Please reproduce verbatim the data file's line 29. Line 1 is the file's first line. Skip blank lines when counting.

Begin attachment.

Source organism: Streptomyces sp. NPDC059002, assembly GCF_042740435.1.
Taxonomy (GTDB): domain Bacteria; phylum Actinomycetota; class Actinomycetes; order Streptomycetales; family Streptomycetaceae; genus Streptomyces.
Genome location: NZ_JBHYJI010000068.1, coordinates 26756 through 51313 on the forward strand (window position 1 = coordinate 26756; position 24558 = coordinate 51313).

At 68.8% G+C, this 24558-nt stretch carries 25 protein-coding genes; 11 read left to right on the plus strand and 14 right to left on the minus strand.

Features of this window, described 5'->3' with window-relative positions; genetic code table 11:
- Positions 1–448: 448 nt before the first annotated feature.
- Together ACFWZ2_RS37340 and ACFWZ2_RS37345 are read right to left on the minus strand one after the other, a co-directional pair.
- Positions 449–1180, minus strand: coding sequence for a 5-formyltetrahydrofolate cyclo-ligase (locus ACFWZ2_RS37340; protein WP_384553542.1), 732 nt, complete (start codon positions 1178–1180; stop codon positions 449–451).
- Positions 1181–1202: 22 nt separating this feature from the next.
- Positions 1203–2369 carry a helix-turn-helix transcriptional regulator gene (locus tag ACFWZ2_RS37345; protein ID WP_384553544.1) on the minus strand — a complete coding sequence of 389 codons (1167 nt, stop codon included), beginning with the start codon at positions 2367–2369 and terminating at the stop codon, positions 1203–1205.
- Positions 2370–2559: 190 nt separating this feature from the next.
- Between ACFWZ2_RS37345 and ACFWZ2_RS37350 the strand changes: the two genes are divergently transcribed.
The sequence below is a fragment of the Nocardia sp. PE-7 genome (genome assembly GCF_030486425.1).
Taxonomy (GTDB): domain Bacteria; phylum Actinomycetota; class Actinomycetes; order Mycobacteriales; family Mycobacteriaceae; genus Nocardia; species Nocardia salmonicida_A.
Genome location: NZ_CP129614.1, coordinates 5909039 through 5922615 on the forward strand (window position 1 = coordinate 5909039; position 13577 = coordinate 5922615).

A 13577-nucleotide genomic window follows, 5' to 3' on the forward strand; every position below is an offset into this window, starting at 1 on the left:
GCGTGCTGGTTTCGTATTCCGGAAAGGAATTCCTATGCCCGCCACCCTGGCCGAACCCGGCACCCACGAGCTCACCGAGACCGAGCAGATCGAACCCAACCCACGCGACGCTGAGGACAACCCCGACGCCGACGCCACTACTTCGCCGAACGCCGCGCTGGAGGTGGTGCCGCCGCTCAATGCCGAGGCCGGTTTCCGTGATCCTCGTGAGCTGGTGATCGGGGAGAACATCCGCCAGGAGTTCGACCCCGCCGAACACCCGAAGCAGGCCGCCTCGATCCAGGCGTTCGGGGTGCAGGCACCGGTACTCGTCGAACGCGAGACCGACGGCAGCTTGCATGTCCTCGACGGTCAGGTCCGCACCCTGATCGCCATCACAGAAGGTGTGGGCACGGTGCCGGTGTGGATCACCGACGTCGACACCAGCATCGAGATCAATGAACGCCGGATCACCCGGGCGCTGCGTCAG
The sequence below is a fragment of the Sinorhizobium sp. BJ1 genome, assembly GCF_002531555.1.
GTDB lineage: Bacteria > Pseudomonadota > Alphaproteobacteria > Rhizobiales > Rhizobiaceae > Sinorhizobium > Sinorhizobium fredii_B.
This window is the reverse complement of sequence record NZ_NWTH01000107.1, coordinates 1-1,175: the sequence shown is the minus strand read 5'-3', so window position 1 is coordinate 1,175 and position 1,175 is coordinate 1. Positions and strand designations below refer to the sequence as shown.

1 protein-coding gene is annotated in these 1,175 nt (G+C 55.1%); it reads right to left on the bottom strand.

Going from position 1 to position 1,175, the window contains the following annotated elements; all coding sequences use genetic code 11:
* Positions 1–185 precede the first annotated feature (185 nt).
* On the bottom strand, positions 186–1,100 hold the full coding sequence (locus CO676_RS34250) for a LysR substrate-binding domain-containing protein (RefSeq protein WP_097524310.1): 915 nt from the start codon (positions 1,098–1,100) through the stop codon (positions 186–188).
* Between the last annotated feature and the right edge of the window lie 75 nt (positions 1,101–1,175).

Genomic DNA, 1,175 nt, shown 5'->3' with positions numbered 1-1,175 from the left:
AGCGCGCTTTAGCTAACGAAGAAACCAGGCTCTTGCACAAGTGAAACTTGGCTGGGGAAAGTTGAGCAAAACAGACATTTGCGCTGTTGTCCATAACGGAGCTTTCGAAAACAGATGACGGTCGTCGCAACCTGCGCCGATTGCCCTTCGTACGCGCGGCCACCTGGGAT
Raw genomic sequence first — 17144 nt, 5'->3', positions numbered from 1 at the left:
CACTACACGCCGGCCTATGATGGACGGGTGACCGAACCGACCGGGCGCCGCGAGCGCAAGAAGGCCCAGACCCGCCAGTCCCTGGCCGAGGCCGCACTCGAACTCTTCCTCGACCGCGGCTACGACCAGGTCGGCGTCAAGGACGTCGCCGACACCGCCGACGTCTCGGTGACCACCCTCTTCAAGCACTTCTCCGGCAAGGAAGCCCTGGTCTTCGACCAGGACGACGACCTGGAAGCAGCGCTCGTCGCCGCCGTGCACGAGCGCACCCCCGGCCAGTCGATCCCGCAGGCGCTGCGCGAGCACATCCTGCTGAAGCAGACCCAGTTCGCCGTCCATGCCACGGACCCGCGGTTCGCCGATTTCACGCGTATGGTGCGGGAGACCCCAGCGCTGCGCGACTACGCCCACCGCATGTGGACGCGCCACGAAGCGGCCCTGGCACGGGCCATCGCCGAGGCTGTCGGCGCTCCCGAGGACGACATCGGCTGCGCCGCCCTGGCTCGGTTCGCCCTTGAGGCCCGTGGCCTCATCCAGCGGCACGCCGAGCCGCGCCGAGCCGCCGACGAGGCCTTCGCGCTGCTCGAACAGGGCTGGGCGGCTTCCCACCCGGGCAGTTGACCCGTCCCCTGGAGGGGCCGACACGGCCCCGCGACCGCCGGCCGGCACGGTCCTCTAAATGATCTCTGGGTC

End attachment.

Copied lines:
CACTACACGCCGGCCTATGATGGACGGGTGACCGAACCGACCGGGCGCCGCGAGCGCAAGAAGGCCCAGACCCGCCAGTCCCTGGCCGAGGCCGCACTCGAACTCTTCCTCGACCGCGGCTACGACCAGGTCGGCGTCAAGGACGTCGCCGACACCGCCGACGTCTCGGTGACCACCCTCTTCAAGCACTTCTCCGGCAAGGAAGCCCTGGTCTTCGACCAGGACGACGACCTGGAAGCAGCGCTCGTCGCCGCCGTGCACGAGCGCACCCCCGGCCAGTCGATCCCGCAGGCGCTGCGCGAGCACATCCTGCTGAAGCAGACCCAGTTCGCCGTCCATGCCACGGACCCGCGGTTCGCCGATTTCACGCGTATGGTGCGGGAGACCCCAGCGCTGCGCGACTACGCCCACCGCATGTGGACGCGCCACGAAGCGGCCCTGGCACGGGCCATCGCCGAGGCTGTCGGCGCTCCCGAGGACGACATCGGCTGCGCCGCCCTGGCTCGGTTCGCCCTTGAGGCCCGTGGCCTCATCCAGCGGCACGCCGAGCCGCGCCGAGCCGCCGACGAGGCCTTCGCGCTGCTCGAACAGGGCTGGGCGGCTTCCCACCCGGGCAGTTGACCCGTCCCCTGGAGGGGCCGACACGGCCCCGCGACCGCCGGCCGGCACGGTCCTCTAAATGATCTCTGGGTC